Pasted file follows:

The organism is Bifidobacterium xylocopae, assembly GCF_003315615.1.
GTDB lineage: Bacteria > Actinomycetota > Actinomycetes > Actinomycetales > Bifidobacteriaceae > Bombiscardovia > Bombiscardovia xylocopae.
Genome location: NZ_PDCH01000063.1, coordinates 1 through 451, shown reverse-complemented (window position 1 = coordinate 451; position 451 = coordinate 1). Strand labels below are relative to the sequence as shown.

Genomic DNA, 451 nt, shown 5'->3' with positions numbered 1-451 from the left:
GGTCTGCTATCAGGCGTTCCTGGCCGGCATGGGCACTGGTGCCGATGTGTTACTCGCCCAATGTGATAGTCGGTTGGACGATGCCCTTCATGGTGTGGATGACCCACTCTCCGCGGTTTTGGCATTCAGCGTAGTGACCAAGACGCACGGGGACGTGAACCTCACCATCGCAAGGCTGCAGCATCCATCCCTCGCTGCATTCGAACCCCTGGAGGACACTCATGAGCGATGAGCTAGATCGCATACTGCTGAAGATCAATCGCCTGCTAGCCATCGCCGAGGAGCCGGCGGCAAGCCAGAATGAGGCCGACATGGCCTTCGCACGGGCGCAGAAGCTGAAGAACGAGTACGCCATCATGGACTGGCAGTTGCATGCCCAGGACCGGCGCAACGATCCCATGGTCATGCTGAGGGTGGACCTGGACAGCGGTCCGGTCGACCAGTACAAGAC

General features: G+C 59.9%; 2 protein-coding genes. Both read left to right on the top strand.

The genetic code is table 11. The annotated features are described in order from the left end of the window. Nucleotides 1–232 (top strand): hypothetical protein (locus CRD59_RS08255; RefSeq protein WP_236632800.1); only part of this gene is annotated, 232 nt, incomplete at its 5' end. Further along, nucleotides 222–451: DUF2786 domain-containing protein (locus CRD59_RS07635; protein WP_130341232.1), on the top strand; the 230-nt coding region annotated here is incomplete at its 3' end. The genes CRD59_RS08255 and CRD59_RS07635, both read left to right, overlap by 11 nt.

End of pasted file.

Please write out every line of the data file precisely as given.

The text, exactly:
The organism is Bifidobacterium xylocopae, assembly GCF_003315615.1.
GTDB lineage: Bacteria > Actinomycetota > Actinomycetes > Actinomycetales > Bifidobacteriaceae > Bombiscardovia > Bombiscardovia xylocopae.
Genome location: NZ_PDCH01000063.1, coordinates 1 through 451, shown reverse-complemented (window position 1 = coordinate 451; position 451 = coordinate 1). Strand labels below are relative to the sequence as shown.

Genomic DNA, 451 nt, shown 5'->3' with positions numbered 1-451 from the left:
GGTCTGCTATCAGGCGTTCCTGGCCGGCATGGGCACTGGTGCCGATGTGTTACTCGCCCAATGTGATAGTCGGTTGGACGATGCCCTTCATGGTGTGGATGACCCACTCTCCGCGGTTTTGGCATTCAGCGTAGTGACCAAGACGCACGGGGACGTGAACCTCACCATCGCAAGGCTGCAGCATCCATCCCTCGCTGCATTCGAACCCCTGGAGGACACTCATGAGCGATGAGCTAGATCGCATACTGCTGAAGATCAATCGCCTGCTAGCCATCGCCGAGGAGCCGGCGGCAAGCCAGAATGAGGCCGACATGGCCTTCGCACGGGCGCAGAAGCTGAAGAACGAGTACGCCATCATGGACTGGCAGTTGCATGCCCAGGACCGGCGCAACGATCCCATGGTCATGCTGAGGGTGGACCTGGACAGCGGTCCGGTCGACCAGTACAAGAC

General features: G+C 59.9%; 2 protein-coding genes. Both read left to right on the top strand.

The genetic code is table 11. The annotated features are described in order from the left end of the window. Nucleotides 1–232 (top strand): hypothetical protein (locus CRD59_RS08255; RefSeq protein WP_236632800.1); only part of this gene is annotated, 232 nt, incomplete at its 5' end. Further along, nucleotides 222–451: DUF2786 domain-containing protein (locus CRD59_RS07635; protein WP_130341232.1), on the top strand; the 230-nt coding region annotated here is incomplete at its 3' end. The genes CRD59_RS08255 and CRD59_RS07635, both read left to right, overlap by 11 nt.